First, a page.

A tragic loss of my son Sergey. He was almost nine and had a beautiful way with words. The endless nights in the hospitals seemed shorter when Sergey and I collaborated on our songs. I came up with melodies, and Sergey weaved his magic with stories. His English was much better than mine after the first three years in America. And we dreamed that some day we would have enough money to go to the studio and record a CD. Then Sergey was gone, and all I was left with were a bottle of morphine and our ten songs, resonating with some happier moments from our past, filled with nostalgia for the places far away… ‘The Orphan Sky,’ initially titled “Maiden Tower” grew out of those songs—my escape from pain and loneliness, a chance to go back to the beginning and try to change, fix, rewrite destiny.
2. What do you want people to know about Azerbaijan?
Azerbaijan stands at the cusp of Asia and Europe, at the crossroads of Turkish, Persian, and Russian cultures, and at the flash points of the most dangerous, volatile and unpredictable region of today’s world.
Azerbaijan is the ancient “Land of Fire,” surrounded by the austere Caucasus Mountains and washed by the warm turquoise waters of Caspian Sea. It is where Zoroastrian priests burned their eternal flames gushing from the bowels of the oil-rich earth and where whirling dervishes span into divine ecstasy.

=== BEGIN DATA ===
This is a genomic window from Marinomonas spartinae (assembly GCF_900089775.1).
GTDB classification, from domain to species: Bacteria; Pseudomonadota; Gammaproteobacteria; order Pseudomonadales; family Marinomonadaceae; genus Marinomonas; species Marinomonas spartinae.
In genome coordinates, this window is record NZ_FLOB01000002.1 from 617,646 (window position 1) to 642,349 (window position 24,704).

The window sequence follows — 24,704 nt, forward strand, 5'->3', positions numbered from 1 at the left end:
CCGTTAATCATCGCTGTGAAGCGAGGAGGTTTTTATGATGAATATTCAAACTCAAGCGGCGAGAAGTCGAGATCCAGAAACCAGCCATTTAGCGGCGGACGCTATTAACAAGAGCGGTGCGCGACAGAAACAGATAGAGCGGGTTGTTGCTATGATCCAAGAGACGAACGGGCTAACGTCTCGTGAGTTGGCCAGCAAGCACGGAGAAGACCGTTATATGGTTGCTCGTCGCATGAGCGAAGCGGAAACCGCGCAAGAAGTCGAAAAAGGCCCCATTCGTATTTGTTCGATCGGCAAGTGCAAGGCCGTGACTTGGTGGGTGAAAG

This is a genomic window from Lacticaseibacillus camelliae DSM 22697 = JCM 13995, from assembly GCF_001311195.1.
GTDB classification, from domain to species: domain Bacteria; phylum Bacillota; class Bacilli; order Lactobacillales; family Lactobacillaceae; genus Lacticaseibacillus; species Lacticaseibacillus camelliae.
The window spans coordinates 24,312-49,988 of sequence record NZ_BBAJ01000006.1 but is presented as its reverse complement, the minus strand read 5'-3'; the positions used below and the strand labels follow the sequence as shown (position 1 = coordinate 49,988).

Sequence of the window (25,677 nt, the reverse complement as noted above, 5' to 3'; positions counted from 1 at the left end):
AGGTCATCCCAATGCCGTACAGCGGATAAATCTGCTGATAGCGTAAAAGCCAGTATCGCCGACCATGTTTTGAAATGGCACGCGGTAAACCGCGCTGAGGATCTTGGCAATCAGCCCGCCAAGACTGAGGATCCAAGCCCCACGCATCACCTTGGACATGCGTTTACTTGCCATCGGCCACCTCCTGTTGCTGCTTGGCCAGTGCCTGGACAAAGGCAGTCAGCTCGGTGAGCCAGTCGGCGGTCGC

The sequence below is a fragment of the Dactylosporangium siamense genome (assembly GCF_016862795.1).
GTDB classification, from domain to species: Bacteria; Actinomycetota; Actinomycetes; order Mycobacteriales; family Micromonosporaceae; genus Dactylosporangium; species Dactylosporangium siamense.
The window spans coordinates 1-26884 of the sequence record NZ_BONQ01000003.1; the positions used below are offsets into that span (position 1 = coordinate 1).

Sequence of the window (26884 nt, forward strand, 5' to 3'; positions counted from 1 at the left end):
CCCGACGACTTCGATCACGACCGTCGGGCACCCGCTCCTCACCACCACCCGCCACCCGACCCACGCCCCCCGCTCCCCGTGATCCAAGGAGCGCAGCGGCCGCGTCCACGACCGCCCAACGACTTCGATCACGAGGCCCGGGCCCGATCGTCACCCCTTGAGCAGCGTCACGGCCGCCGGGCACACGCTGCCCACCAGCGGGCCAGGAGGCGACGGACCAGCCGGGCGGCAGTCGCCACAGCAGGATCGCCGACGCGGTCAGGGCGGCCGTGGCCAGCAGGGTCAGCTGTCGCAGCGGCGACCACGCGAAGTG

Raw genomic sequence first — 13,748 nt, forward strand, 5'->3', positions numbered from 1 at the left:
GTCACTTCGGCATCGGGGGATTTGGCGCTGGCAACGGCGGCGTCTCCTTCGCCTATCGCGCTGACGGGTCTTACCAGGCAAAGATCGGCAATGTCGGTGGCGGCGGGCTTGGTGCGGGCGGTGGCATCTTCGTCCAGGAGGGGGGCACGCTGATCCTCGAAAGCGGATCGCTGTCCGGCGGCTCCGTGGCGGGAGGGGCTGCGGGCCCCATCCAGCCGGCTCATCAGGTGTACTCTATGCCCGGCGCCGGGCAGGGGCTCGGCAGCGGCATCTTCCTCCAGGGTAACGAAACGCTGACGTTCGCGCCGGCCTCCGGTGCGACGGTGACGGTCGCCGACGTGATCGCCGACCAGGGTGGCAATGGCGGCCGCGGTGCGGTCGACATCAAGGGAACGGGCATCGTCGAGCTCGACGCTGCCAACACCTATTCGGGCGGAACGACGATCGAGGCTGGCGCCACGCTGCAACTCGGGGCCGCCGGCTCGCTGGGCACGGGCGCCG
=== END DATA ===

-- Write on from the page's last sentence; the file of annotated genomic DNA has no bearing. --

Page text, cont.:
Azerbaijan is as much a fairytale of my childhood as it is a gloomy reminder of my growing up in an Islamic male-dominated, communist-subjugated society, deprived of freedom, brainwashed by lies, constantly forced to make impossible moral choices.
3. Why do you think music is so powerful?
I believe that music is a divine part of our human existence. It has the ability to bypass the barriers of languages, traditions, egos, and reasons and strike right into our souls, bringing emotions that can be felt and can’t be described. As a composer and a logical person, I understand that any concerto, sonata, or song is simply a combination of the notes, rhythmical patterns, dynamics, and instrumental and vocal timbres. But then I will be recording a music piece in the studio, and the moment comes when all rationale disappears and, instead, comes the sensation of ‘touching the skies’—something so ethereal and unconditional. Like first love.
4. What was your writing process like for this book?
Crazy. Erratic. Unruly and endless like Richard Wagner’s opera “Die Meistersinger von Nürnberg.”
I started writing in Chicago what was supposed to be a memoir. Then recording a CD and producing a play distracted me. I resumed writing in Laguna Beach, California. That period was a paradise— morning walks on the beach to get my thoughts together, followed by 4 hours of writing on my balcony facing the Pacific. When I finally settled into a routine, I had to pack and move to London. The first six months I spent complaining that I couldn’t write because London was dark and gloomy and lacked an inspiration for me. Then one day, as I stood by a Rembrandt’s painting of his son in the Wallace Collection, I felt the presence of my Muse. Knowing how fickle she is, I rushed home and dove into the novel, afraid to stop till I had the first draft. Of course that was only the beginning of the next phase called ‘rewrites and revisions.’
5. If you could bring any three historical figures or fictional characters to a deserted island, who would you bring and why?
Either Scheherazade or Salman Rushdie, so they could bewitch me with the spell of their nightly storytelling.
Wolfgang Amadeus Mozart—to be awaken by the sounds of Piano Concerto #20 spilling out of his fingers, accompanied by his laughter and his not always tasteful jokes.